While noodling along in my journal at the Goddard residency I wrote, “Live-able communities are spiritually-based communities. Lots of nature, healthy options, community events, caring for self and each other.”  Without exactly knowing what I meant by the definition, I realized the difference is spiritual. Connection. A One-ness. There is personal empowerment within a Whole.

A few days after returning home from Goddard, one of my advising group sent me a link to a Public Radio International show, “To the Best of Our Knowledge” called, “Losing Religion.” One guest spoke of his discovery that the least religious societies have the lowest crime rates and vice versa. His visits to Denmark and Sweden, where the people wouldn’t even consider voting in a religious leader, presented him with beautiful, clean, safe, back-to-nature cities.

Again, the connections: I had been questioning What Makes a Community and thinking about it in my own tiny life when the subject suddenly presents itself to me on a much larger, societal scale. This is obviously just a tiny peek at a much larger question with many, many variables (which I could go into more here but you’ll have to wait for the book! These topics will be making up the bulk of my research while at grad school). But I questioned and the answers started to come. Given to me…

It’s those rascally rascals, Serendipity and Synchronicity!

Prompt: I experienced Serendipity and Synchronicity in my life when…

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Private coaching – Customized to help you re-INK your own life – available in person or via email.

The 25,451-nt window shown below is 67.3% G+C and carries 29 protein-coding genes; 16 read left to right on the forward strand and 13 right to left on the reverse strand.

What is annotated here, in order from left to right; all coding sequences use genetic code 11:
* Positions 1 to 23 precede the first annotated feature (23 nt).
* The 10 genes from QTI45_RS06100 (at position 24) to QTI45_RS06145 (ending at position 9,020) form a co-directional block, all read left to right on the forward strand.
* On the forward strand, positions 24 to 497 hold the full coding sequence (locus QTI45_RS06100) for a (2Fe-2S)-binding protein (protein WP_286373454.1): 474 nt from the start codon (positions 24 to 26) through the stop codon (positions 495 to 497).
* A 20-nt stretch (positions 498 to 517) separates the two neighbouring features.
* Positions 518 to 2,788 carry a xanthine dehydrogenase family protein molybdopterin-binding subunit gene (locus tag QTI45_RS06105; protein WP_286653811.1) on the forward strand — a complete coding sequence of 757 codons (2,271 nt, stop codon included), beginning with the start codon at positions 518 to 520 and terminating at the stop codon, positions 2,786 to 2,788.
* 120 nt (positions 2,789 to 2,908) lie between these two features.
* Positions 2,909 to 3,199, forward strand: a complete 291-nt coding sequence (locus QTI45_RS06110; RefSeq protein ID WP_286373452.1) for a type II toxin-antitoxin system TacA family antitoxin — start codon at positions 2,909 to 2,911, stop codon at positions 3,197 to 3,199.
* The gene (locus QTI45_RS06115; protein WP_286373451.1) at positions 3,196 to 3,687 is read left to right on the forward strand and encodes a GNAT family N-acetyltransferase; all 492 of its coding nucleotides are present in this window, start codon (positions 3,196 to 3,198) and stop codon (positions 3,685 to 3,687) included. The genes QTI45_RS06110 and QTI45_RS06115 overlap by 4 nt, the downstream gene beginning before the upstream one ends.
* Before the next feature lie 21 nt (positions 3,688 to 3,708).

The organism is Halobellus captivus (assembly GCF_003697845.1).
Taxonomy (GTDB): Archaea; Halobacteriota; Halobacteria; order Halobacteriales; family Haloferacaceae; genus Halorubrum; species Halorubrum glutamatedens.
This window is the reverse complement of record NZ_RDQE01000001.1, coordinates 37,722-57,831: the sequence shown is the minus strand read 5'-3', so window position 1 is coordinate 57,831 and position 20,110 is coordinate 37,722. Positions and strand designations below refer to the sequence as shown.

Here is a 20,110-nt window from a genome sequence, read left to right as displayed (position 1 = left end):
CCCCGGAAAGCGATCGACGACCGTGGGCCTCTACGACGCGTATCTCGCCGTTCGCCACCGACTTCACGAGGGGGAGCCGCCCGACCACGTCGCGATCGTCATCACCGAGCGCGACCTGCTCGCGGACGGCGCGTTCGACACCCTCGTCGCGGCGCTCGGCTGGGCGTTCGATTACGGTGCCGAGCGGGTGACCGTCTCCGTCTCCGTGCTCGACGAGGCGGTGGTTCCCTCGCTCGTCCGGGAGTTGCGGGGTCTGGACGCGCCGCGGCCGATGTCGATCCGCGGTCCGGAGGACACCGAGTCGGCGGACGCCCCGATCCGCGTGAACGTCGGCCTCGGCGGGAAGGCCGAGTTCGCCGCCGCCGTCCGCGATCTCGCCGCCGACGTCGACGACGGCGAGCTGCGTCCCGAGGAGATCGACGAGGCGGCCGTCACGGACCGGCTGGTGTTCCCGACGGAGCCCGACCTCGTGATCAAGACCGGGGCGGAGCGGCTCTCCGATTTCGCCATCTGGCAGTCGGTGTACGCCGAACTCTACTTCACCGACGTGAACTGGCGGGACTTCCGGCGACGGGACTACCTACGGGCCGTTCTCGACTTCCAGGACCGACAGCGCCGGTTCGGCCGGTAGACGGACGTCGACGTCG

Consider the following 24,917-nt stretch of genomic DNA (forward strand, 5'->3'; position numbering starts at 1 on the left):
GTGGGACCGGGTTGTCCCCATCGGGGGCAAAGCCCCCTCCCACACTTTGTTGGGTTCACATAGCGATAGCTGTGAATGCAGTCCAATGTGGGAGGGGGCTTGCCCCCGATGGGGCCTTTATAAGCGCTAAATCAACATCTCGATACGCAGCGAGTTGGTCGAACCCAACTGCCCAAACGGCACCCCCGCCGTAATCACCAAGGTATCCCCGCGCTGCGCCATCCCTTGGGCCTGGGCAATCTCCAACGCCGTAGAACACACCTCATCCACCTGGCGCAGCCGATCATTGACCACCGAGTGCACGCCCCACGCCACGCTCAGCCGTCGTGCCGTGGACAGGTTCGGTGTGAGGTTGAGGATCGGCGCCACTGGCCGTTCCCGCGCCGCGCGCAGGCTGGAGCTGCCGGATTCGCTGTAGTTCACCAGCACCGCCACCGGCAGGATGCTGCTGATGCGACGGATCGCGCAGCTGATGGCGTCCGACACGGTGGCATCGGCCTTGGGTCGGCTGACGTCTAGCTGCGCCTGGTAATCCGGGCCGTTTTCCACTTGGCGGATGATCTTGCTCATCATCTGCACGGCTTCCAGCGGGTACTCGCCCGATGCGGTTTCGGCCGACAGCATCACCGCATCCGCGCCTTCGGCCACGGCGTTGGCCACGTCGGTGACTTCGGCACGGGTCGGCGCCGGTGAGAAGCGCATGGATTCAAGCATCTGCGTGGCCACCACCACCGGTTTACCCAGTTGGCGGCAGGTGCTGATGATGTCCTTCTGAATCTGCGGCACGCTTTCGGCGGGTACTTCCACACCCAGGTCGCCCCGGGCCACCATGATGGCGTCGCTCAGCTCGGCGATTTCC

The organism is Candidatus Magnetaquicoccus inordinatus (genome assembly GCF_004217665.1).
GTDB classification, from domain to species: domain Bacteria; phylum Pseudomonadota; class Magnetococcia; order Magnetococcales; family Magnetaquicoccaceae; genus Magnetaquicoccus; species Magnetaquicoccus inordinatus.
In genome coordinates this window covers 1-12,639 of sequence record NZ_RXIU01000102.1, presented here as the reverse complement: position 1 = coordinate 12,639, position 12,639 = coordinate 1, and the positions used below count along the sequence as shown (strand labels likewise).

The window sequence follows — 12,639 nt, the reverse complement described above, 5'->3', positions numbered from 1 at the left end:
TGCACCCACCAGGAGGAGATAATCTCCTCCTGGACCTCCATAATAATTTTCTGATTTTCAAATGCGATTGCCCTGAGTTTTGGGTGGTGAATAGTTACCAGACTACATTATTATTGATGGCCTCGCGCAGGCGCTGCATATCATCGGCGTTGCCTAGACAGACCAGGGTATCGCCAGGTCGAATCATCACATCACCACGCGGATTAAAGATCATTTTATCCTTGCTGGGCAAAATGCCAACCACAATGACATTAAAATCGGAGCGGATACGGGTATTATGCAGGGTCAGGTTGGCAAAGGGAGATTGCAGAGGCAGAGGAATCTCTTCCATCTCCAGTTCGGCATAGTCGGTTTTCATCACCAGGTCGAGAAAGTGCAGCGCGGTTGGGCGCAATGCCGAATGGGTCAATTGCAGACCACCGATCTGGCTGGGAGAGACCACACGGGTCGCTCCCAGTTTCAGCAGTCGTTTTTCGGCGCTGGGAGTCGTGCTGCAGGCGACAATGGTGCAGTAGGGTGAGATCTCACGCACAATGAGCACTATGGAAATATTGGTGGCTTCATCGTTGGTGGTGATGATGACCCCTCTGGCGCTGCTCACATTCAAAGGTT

Trust the process, part 4 (The Crash)

credit: Yoly Mancilla

Tweet This Blog Post!In the middle of the week of my MA residency at Goddard College I attended a workshop named “Wild Research” with Ellie Epp. The description sounded fascinating:

“Move only along the line of your love.” Stan Brakhage

Transdisciplinary work is thrilling, like travel without a map. Working across disciplinary lines also is nerve-wracking: we parachute into specialized areas sometimes without knowing the basics in those fields. This workshop describes the art of bold, creative, personal transdisciplinary research.

Ms. Epp told us how to allow our intuition to find resources for us and to trust that we know without knowing what we need to answer our questions. I could barely contain myself! If I was 7 and not 37 I probably would have been literally bouncing in my seat. She was saying the exact same thing about researching as Ira Progoff and Kay Adams and all other journaling-gurus have said about expressive writing: if you get out of your own way you will write things you didn’t know you knew.